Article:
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  • Writer's pictureDaniel sisto

The #1 Reason Flipping Houses Is A Bad Idea

Updated: Feb 26, 2019

Flipping Houses Bad Idea

I can hear it now.. "After all these post's about how lucrative house flipping can be, now your saying it is a bad idea?"

You guys probably know my thoughts by now in regards to the business of flipping houses.

Yes, it can be very lucrative.

Yes, it is rewarding.

Yes, it is good way to make a living.

And yes, it is a good stepping stone to becoming wealthy.

However, flipping houses is not always roses and butterfingers. (yes, butterfingers are my favorite candy)

Throughout the course of a flip, there are a number of things the can go wrong that may not have expected. Some of these things are:

  • Change Orders

  • Under Estimating Repairs

  • Under Estimating Budget

  • Going Over Schedule

  • Miscommunication With Attorneys, Insurance Agents, Homeowners Etc

  • Dealing With Contractors

This is a short list of issues that could arise throughout the course of a flip.

The one item that I didn't mention, that I believe is the worst part of this business is...

The process of selling the house.

Let me explain why I think this is the #1 reason flipping houses is a bad idea.

How Long Does It Take To Get My Money?

If you are in the flipping business, you know that it can take quiet some time to actually see your return.

The whole concept behind flipping houses is producing a quality product in a timely manner.

A typical rehab can take you anywhere from 3-6 weeks, 8 weeks on the high side.

Most people think that you:

  • Purchase the property

  • Rehab It

  • Find a Buyer and the next day it is sold

This would make the process from purchase to sale about 2 months.

However, this is far from the truth.

The #1 reason that flipping house's is a bad idea is due to the sales process.

Now, I am not talking about actually finding a buyer for your newly renovated property. That part is fairly easy, depending on where your business is located.

What I am talking about is the process after the new buyer has put an offer in and all the paper work has been signed. The process from going under contract to actually closing on the property is the worst part about flipping houses. When the buyer of your property is using bank financing, which 99% of the buyers in our area will be using. This process can take anywhere from 6 - 10 weeks.

So Why Is This Process Such A Pain?

The short answer is.. there are way to many people involved and the people that are involved typically work in slow motion.

The main violators of the slow work is the banks. If you have ever bought a house, you know that this process can be a pain.

Once, the buyer's offer has been accepted, there first line of action will be to contact their mortgage person to apply for a mortgage.

These banks have a lot of guidelines and requirements that there borrowers need to meet. This leads to a lot of paperwork that needs to filled out and documented. This can lead to several delays throughout the closing process and even result in your dealing falling through.

The next step of this process, will be the inspection. If you guys have ever been through an inspection from a buyer, you know that no matter how perfect your house is, they will have some type of list for you to repair. This is no problem, obviously, you want to put a great product together for your new buyer.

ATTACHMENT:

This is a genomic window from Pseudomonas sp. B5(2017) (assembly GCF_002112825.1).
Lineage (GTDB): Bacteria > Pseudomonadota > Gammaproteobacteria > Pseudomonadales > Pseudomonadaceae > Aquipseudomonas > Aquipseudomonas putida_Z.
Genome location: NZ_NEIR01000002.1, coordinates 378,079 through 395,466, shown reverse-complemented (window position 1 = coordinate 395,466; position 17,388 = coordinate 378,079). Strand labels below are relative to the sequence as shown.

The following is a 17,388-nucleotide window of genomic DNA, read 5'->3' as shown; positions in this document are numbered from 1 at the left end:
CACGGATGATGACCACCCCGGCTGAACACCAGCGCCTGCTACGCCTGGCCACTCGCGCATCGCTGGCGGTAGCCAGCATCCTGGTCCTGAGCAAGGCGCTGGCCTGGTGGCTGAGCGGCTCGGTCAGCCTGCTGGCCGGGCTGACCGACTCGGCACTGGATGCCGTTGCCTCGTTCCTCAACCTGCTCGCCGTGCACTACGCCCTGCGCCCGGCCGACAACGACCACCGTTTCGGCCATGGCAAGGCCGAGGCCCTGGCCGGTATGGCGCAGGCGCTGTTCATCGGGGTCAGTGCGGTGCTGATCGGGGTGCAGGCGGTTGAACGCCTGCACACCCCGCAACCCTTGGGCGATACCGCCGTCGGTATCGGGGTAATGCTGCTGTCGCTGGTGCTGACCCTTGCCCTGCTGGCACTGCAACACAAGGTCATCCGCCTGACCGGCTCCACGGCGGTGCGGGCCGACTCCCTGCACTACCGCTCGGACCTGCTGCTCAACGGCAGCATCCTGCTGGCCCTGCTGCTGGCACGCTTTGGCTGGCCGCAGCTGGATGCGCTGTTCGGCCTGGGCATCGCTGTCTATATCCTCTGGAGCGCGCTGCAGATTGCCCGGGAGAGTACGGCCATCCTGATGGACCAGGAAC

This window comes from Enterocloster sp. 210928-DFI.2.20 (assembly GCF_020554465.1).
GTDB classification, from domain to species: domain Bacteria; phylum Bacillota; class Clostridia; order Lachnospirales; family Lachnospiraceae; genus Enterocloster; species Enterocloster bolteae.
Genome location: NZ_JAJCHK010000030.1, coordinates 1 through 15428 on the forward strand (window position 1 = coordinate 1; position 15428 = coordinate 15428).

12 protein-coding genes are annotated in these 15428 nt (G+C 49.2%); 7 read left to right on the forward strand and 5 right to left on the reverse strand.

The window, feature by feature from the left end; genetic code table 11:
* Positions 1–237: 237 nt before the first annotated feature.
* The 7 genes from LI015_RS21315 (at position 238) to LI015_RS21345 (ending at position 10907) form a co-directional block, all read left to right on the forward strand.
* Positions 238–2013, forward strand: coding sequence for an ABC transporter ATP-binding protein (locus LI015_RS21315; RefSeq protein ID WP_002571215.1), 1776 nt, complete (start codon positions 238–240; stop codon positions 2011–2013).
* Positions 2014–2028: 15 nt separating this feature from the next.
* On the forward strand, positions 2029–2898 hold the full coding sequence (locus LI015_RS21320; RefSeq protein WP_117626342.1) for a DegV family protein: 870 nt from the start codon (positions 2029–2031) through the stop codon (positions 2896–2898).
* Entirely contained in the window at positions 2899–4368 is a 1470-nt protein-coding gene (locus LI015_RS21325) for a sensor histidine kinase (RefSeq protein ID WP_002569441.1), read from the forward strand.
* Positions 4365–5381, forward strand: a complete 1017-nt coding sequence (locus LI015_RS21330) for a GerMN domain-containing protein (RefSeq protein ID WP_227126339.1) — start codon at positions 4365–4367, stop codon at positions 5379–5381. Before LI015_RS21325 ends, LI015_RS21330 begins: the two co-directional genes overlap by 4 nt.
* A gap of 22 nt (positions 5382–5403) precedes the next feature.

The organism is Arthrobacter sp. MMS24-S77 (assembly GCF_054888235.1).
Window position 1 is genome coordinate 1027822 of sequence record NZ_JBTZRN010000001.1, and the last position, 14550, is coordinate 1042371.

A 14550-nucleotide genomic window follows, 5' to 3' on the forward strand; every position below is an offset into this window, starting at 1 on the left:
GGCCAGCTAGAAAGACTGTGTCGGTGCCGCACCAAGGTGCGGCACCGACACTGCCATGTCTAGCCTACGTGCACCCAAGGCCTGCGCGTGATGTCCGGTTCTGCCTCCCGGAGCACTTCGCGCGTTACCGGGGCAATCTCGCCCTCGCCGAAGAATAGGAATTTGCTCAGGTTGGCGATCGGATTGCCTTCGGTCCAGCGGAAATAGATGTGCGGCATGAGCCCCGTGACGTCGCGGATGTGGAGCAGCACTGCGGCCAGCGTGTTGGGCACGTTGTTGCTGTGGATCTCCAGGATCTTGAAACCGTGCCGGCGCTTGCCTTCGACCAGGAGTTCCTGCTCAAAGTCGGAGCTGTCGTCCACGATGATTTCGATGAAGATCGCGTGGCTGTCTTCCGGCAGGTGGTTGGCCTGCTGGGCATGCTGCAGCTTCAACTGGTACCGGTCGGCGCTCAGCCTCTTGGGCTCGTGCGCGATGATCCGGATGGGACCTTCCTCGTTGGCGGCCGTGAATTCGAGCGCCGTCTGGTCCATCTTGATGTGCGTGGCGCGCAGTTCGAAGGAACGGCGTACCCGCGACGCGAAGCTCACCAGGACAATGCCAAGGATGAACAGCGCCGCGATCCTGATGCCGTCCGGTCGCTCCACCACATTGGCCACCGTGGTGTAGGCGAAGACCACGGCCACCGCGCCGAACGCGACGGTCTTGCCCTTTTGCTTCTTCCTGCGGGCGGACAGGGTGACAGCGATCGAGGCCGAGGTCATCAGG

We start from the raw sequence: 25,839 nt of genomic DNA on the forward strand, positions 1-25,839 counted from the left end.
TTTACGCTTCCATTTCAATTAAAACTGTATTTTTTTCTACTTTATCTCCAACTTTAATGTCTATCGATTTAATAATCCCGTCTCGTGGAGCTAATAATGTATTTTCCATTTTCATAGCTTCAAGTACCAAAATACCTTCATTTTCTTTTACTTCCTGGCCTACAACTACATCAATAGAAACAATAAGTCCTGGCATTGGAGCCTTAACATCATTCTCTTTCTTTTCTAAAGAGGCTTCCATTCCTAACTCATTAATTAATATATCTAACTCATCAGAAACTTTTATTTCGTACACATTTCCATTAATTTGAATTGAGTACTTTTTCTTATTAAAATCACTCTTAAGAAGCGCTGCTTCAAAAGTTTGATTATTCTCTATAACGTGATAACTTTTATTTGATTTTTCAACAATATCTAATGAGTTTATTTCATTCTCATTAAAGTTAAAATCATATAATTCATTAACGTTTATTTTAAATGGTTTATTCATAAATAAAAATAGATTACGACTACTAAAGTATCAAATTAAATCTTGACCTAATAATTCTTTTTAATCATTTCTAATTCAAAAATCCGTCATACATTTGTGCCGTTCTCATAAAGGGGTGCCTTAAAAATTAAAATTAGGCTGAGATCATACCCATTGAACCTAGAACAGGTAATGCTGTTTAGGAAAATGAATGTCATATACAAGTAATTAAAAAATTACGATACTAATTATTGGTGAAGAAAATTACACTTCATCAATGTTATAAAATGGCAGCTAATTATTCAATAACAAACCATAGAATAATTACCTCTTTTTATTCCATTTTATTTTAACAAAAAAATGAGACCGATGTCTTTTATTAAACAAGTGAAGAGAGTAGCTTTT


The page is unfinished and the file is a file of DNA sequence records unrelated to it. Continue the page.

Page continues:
This just goes back to the amount of people that you will be dealing with in this process.

So your buyer gets their inspection. They come back with a good size list of things they would like done before you close. This list is sent to your real estate agent. The real estate agent reaches out to you. You feel that some of the things on the list are nonsense, so you negotiate. The buyer says, they need them to be fixed. You agree, you have you contractor go make the repairs. You notify your agent the repairs are complete. The agent has to notify the agent to schedule a re-inspection of the property.

As you can see from this one aspect of the process, how many different people are involved and how long just this one little task can take.

One of the next steps in the process that will take some time, is the appraisal. Your lender will require that the property be appraised by a professional, usually provided by the lender. If the home's appraised value is less than the purchase price, you will either need to make a greater down payment or the buyer will negotiate to a lower price. A lender will not provide the buyer with a loan that is greater than the appraised amount.

As we stated, speed is a critical part of flipping a house. Every extra day that you hold the property, your expenses on the property grow. With that being said, if your buyer is getting an FHA loan, you will be required to get a second appraisal on the property if you sell it within 6 months. This is a rule required by the banks where that a second appraisal be done if the seller's purchase price was for less than 50% of the resale amount.

Once all the information has been relayed through all of the officials involved (banks, lenders, attorneys, agents a new Closing Disclosure has been put in tact under the TRID rule. This has the potential to hold up closings an additional 7-10 days.

Wrapping Up

The process of buying and rehabbing can actually be mastered. You can put together systems to minimize this time and streamline these processes. The part of the process that can't be systematized and is out of your control is the process of a property being under contract to closing. With the new regulations, this closing process has only been extended.

Do you guys think that the new powers will give any relief to these laws?

Let us know in the comment section below.

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